July 17, 2018

FDA Responds to OIG Report Criticizing Recall Response

The FDA has responded to an Office of the Inspector General (OIG) report stating that the agency is slow to respond to critical food recalls. The final version of the report looked at recall practices from October 1, 2012 to May 4, 2015.

FDA Food Recalls

FDA Commissioner Scott Gottlieb said, “Making sure the FDA has effective recall practices in place, and that we take immediate action to address unsafe foods, are high priorities of mine. Our recall authorities – and how we deploy them – are a cornerstone of our vital, consumer protection mission.”

The FDA response stated that the most efficient way to ensure unsafe foods are quickly recalled is to work directly with the companies and giving the public information about the recall. The FDA is going to issue guidance on recall communications in the first half of 2018, particularly, looking at situations to help consumers get information about stores where the products may have been sold and what companies may have supplied the products.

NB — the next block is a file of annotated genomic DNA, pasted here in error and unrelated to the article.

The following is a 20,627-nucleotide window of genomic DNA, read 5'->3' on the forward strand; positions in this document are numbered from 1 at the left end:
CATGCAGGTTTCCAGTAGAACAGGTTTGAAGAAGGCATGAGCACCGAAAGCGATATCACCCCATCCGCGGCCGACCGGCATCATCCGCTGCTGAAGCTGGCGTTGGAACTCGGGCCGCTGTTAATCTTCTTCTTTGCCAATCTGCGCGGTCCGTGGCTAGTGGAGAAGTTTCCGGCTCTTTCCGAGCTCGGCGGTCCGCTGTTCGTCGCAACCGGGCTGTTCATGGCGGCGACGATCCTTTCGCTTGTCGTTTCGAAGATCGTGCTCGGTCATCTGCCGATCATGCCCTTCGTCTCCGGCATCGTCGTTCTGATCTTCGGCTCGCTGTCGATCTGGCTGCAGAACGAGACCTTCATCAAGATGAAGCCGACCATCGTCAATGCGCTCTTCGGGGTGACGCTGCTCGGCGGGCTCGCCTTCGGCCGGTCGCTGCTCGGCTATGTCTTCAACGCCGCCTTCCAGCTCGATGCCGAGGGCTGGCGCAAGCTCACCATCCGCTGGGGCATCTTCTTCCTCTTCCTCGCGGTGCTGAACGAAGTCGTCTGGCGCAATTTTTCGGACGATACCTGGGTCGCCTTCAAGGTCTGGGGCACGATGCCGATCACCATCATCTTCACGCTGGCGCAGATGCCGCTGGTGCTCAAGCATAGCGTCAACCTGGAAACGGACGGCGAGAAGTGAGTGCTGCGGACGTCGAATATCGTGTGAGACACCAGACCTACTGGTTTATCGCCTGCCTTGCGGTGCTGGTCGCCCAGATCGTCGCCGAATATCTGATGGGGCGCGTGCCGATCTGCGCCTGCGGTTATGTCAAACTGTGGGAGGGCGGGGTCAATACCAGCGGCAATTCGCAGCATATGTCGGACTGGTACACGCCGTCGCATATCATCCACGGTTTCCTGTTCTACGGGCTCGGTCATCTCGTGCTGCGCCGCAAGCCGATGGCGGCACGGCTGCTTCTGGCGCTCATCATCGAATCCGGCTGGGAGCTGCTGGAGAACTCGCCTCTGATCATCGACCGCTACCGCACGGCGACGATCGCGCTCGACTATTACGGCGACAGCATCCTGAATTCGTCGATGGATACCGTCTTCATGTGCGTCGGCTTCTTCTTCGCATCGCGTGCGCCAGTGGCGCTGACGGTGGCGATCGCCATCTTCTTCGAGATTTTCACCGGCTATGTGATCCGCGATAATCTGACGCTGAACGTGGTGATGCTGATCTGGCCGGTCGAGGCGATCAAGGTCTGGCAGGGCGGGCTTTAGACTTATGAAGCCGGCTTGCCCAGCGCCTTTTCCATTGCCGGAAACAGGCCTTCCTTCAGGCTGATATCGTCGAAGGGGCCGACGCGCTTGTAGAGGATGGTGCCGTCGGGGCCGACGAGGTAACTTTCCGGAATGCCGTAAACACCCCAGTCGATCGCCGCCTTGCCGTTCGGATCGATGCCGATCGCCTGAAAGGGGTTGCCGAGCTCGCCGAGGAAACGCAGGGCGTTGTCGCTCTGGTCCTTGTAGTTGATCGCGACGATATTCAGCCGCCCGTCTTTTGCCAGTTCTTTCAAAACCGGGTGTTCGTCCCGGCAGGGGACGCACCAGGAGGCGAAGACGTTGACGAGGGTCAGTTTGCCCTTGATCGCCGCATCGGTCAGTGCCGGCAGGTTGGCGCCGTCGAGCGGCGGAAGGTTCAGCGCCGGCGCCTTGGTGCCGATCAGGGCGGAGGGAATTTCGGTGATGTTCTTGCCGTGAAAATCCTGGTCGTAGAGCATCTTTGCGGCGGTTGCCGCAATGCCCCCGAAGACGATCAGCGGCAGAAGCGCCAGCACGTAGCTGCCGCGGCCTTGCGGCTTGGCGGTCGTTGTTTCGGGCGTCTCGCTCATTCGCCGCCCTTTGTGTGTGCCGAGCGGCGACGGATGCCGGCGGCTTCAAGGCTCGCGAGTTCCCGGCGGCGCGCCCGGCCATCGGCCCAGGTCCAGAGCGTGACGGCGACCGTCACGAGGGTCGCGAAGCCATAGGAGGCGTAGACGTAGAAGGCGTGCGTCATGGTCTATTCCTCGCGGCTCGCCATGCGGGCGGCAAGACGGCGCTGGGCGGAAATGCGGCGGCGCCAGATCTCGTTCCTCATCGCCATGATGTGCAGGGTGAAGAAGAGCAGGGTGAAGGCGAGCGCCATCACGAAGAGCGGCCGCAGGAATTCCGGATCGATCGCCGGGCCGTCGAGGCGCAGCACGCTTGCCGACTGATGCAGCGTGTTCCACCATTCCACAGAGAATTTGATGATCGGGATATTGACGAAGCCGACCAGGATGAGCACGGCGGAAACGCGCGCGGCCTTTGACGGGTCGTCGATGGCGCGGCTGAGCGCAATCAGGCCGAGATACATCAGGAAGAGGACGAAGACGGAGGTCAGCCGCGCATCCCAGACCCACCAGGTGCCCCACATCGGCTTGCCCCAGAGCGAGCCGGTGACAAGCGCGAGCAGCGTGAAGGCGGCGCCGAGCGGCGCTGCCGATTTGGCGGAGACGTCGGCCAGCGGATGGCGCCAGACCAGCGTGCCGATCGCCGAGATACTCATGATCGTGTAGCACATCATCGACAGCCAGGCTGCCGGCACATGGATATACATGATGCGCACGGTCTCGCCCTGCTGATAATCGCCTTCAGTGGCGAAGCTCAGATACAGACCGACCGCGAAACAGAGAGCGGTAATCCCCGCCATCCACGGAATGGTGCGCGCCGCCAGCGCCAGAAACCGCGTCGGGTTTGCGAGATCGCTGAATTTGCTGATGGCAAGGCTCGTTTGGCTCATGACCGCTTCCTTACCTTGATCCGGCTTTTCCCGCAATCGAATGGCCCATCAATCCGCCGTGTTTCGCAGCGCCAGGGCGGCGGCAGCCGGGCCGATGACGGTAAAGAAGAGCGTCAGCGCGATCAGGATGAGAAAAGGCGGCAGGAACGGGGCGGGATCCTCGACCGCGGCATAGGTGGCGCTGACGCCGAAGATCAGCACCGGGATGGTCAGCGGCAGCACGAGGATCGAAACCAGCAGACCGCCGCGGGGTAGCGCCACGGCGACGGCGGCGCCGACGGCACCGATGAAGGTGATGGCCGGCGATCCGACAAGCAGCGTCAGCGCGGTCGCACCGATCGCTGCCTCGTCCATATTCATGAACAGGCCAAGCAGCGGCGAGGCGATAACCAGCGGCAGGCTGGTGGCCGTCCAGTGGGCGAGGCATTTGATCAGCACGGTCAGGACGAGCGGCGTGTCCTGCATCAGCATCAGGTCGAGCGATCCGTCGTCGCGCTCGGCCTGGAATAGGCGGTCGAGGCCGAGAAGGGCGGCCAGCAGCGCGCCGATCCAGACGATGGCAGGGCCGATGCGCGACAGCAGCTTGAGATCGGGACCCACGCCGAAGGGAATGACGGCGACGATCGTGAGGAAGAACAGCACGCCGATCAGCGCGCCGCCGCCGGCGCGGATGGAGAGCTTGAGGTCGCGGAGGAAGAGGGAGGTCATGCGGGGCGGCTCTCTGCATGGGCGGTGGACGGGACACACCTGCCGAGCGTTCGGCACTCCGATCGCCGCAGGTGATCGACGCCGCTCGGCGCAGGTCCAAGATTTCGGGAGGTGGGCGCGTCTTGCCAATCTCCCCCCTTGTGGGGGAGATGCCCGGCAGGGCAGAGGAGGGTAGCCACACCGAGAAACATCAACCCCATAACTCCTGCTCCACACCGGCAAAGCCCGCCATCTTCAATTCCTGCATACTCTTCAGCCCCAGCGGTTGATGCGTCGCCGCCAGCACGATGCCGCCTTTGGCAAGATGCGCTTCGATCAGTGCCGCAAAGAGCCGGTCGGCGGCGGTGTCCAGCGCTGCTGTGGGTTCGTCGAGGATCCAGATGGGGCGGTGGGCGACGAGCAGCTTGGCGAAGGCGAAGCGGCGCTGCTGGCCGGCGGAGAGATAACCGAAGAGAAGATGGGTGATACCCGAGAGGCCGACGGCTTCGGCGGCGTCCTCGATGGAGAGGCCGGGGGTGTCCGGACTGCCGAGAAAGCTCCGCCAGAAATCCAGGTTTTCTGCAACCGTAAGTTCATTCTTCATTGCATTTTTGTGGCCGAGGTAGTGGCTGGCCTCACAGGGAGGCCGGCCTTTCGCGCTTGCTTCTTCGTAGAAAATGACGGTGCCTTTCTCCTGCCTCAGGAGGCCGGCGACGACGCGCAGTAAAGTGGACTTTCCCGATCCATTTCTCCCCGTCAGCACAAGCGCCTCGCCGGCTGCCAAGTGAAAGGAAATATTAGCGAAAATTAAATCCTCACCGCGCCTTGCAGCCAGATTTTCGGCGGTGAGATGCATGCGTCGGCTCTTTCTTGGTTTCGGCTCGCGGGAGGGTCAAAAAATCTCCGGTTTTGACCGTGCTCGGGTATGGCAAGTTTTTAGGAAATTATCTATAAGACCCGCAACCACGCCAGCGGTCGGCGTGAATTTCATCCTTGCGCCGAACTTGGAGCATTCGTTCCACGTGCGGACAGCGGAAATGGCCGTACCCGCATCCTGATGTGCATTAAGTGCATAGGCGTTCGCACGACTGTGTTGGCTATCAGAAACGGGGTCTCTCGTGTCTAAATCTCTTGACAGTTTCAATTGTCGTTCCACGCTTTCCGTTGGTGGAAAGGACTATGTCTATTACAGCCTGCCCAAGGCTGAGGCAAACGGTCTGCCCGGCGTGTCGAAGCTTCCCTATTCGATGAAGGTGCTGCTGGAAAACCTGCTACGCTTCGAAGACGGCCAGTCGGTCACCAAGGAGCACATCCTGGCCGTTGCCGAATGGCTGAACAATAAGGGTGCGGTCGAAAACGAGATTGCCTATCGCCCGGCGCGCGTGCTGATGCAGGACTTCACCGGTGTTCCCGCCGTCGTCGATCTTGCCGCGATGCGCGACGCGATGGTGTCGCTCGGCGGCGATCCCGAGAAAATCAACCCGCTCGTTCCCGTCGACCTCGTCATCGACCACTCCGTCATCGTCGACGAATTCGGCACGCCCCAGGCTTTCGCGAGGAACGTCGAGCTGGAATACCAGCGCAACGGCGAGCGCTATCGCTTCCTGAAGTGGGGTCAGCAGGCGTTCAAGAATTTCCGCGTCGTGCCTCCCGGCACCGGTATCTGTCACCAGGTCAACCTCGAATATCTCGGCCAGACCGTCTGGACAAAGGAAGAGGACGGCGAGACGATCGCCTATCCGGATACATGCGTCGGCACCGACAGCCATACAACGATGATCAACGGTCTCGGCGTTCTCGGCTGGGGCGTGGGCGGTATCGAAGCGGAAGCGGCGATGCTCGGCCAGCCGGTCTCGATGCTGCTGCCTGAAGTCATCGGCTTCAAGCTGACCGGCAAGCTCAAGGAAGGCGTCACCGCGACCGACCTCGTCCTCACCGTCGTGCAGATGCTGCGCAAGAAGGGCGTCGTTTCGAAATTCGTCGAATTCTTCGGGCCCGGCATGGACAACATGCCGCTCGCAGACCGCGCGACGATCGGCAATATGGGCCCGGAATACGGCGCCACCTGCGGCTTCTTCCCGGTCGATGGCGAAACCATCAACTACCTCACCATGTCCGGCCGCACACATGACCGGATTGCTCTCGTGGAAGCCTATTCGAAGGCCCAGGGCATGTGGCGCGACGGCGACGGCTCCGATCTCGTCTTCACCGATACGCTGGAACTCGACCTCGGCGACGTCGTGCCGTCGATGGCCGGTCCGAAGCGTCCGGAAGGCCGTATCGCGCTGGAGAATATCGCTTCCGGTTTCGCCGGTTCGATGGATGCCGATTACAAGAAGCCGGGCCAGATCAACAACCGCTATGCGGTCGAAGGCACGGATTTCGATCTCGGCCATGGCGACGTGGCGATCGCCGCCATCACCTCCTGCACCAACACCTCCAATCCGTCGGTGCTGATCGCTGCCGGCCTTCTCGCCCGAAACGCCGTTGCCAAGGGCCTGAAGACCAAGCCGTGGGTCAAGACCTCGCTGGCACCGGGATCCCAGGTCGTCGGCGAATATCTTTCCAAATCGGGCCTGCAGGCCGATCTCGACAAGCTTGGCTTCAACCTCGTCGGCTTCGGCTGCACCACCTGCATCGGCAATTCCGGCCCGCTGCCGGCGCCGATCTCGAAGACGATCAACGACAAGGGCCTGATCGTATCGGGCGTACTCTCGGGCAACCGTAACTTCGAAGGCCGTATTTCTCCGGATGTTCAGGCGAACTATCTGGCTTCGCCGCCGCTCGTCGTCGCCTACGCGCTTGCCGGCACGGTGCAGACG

Most recalls for hazardous food products occur within four calendar days of the discovery of the problem. When the company does not cooperate, FDA can mandate some product recalls.

Gottlieb said that sometimes the recall process doesn’t work as well as they would like. The FDA is “taking the OIG recommendations to heart,” according to the response. For instance, in April 2016, a team of senior leaders was established to review complex or unusual food safety situations and to determine the proper action. This team meets weekly, at a minimum.

This team, called Strategic Coordinated Oversight of Recall Execution, or SCORE, has made a difference in recall situations, according to Gottlieb. Some of the recalls they have overseen have included lead contamination in a dietary supplement, Salmonella contamination in powdered milk, E. coli O157:H7 in soy nut butter, and Listeria monocytogenes in hummus, soft cheese, and smoked fish.

SCORE initiated or helped expedite the process for suspending the registration of two food facilities in those recalls. That action blocked the facilities’ ability to distribute food to the marketplace.

And the FDA put a new strategic plan in place to outline actions to improve the recall management. The plan will standardize how the FDA assesses a company’s recall efforts, and provides additional training to staff.

 

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